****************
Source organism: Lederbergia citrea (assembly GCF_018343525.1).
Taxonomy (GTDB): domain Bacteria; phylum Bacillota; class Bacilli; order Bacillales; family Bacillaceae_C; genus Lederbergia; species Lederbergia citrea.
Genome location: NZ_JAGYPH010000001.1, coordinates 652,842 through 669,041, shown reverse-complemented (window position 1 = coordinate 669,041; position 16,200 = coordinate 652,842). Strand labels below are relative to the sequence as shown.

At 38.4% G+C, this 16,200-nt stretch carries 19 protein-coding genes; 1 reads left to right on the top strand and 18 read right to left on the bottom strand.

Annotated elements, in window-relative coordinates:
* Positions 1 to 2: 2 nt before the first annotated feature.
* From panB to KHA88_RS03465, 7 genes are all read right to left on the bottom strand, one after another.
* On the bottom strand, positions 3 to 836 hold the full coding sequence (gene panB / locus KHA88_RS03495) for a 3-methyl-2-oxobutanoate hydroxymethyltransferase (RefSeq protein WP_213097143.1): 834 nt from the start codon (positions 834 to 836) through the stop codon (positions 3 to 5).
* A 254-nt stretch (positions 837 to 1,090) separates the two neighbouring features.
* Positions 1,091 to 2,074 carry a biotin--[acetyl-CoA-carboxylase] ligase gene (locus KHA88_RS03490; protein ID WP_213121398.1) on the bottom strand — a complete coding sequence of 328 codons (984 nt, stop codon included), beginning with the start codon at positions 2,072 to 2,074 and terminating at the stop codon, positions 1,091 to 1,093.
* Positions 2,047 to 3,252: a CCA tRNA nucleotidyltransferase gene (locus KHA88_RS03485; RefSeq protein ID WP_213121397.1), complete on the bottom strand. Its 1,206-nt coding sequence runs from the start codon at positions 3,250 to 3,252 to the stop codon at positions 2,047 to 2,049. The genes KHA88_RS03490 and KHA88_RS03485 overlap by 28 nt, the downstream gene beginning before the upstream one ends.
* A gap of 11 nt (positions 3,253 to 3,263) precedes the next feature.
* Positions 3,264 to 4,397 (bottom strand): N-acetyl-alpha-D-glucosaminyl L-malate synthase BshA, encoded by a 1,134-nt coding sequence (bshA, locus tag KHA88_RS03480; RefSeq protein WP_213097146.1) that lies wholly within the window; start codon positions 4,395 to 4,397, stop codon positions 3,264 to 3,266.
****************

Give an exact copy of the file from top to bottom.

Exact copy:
Source organism: Lederbergia citrea (assembly GCF_018343525.1).
Taxonomy (GTDB): domain Bacteria; phylum Bacillota; class Bacilli; order Bacillales; family Bacillaceae_C; genus Lederbergia; species Lederbergia citrea.
Genome location: NZ_JAGYPH010000001.1, coordinates 652,842 through 669,041, shown reverse-complemented (window position 1 = coordinate 669,041; position 16,200 = coordinate 652,842). Strand labels below are relative to the sequence as shown.

At 38.4% G+C, this 16,200-nt stretch carries 19 protein-coding genes; 1 reads left to right on the top strand and 18 read right to left on the bottom strand.

Annotated elements, in window-relative coordinates:
* Positions 1 to 2: 2 nt before the first annotated feature.
* From panB to KHA88_RS03465, 7 genes are all read right to left on the bottom strand, one after another.
* On the bottom strand, positions 3 to 836 hold the full coding sequence (gene panB / locus KHA88_RS03495) for a 3-methyl-2-oxobutanoate hydroxymethyltransferase (RefSeq protein WP_213097143.1): 834 nt from the start codon (positions 834 to 836) through the stop codon (positions 3 to 5).
* A 254-nt stretch (positions 837 to 1,090) separates the two neighbouring features.
* Positions 1,091 to 2,074 carry a biotin--[acetyl-CoA-carboxylase] ligase gene (locus KHA88_RS03490; protein ID WP_213121398.1) on the bottom strand — a complete coding sequence of 328 codons (984 nt, stop codon included), beginning with the start codon at positions 2,072 to 2,074 and terminating at the stop codon, positions 1,091 to 1,093.
* Positions 2,047 to 3,252: a CCA tRNA nucleotidyltransferase gene (locus KHA88_RS03485; RefSeq protein ID WP_213121397.1), complete on the bottom strand. Its 1,206-nt coding sequence runs from the start codon at positions 3,250 to 3,252 to the stop codon at positions 2,047 to 2,049. The genes KHA88_RS03490 and KHA88_RS03485 overlap by 28 nt, the downstream gene beginning before the upstream one ends.
* A gap of 11 nt (positions 3,253 to 3,263) precedes the next feature.
* Positions 3,264 to 4,397 (bottom strand): N-acetyl-alpha-D-glucosaminyl L-malate synthase BshA, encoded by a 1,134-nt coding sequence (bshA, locus tag KHA88_RS03480; RefSeq protein WP_213097146.1) that lies wholly within the window; start codon positions 4,395 to 4,397, stop codon positions 3,264 to 3,266.